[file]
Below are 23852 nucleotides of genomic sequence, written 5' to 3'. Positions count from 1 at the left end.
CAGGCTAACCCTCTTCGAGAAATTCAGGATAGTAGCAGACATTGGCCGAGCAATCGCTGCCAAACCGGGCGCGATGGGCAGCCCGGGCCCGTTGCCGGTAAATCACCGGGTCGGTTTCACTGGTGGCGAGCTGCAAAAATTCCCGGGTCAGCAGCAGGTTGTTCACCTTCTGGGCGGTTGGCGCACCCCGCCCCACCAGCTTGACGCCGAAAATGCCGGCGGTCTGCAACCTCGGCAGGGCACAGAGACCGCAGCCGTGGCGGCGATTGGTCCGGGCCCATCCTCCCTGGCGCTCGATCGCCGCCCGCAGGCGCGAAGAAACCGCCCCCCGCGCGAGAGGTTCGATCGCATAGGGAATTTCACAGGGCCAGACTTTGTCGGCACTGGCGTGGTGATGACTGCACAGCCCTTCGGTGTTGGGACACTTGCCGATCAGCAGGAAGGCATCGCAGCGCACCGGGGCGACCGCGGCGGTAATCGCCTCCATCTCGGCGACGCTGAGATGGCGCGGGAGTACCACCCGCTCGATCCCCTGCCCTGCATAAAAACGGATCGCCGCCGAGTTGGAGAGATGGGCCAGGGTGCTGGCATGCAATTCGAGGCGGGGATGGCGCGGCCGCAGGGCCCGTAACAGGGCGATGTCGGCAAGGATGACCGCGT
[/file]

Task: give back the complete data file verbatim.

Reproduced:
Below are 23852 nucleotides of genomic sequence, written 5' to 3'. Positions count from 1 at the left end.
CAGGCTAACCCTCTTCGAGAAATTCAGGATAGTAGCAGACATTGGCCGAGCAATCGCTGCCAAACCGGGCGCGATGGGCAGCCCGGGCCCGTTGCCGGTAAATCACCGGGTCGGTTTCACTGGTGGCGAGCTGCAAAAATTCCCGGGTCAGCAGCAGGTTGTTCACCTTCTGGGCGGTTGGCGCACCCCGCCCCACCAGCTTGACGCCGAAAATGCCGGCGGTCTGCAACCTCGGCAGGGCACAGAGACCGCAGCCGTGGCGGCGATTGGTCCGGGCCCATCCTCCCTGGCGCTCGATCGCCGCCCGCAGGCGCGAAGAAACCGCCCCCCGCGCGAGAGGTTCGATCGCATAGGGAATTTCACAGGGCCAGACTTTGTCGGCACTGGCGTGGTGATGACTGCACAGCCCTTCGGTGTTGGGACACTTGCCGATCAGCAGGAAGGCATCGCAGCGCACCGGGGCGACCGCGGCGGTAATCGCCTCCATCTCGGCGACGCTGAGATGGCGCGGGAGTACCACCCGCTCGATCCCCTGCCCTGCATAAAAACGGATCGCCGCCGAGTTGGAGAGATGGGCCAGGGTGCTGGCATGCAATTCGAGGCGGGGATGGCGCGGCCGCAGGGCCCGTAACAGGGCGATGTCGGCAAGGATGACCGCGT